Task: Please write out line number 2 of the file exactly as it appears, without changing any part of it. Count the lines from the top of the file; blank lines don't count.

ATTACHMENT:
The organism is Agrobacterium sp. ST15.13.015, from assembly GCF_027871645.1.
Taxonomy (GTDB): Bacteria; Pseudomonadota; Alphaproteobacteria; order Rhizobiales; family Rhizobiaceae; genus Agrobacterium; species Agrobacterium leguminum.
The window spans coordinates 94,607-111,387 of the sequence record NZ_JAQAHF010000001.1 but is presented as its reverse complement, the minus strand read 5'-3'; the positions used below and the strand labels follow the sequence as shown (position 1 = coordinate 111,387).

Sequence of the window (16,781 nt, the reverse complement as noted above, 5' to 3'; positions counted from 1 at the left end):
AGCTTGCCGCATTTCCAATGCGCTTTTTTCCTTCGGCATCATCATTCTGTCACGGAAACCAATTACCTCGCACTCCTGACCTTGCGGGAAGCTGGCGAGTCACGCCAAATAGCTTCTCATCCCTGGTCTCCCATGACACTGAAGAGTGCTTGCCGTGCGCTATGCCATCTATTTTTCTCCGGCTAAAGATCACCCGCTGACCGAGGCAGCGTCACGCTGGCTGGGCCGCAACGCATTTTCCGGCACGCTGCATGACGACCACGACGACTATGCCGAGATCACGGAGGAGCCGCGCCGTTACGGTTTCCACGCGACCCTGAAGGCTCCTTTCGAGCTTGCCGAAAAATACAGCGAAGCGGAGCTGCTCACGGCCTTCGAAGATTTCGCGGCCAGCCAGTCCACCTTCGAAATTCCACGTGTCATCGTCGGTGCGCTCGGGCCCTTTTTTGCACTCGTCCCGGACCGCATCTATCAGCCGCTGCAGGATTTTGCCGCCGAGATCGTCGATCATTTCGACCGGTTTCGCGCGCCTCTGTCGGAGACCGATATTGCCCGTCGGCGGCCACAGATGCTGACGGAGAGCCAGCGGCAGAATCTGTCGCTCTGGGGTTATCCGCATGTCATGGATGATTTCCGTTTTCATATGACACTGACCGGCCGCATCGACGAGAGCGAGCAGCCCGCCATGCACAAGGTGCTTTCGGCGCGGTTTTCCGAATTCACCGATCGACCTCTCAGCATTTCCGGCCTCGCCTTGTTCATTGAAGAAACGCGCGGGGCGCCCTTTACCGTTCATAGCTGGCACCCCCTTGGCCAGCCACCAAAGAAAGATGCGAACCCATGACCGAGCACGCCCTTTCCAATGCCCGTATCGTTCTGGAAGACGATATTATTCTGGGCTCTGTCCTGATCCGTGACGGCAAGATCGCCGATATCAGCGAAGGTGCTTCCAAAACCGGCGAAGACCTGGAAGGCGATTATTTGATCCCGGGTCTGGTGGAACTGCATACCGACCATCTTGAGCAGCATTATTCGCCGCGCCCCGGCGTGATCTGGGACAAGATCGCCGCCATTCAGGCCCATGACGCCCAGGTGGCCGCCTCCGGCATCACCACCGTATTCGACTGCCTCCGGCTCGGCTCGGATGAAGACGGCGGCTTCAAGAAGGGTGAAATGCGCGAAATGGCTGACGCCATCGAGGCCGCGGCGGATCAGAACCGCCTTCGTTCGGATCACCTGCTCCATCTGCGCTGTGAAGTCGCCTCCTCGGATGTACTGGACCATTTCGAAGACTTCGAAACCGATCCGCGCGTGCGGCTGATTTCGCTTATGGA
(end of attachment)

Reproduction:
Taxonomy (GTDB): Bacteria; Pseudomonadota; Alphaproteobacteria; order Rhizobiales; family Rhizobiaceae; genus Agrobacterium; species Agrobacterium leguminum.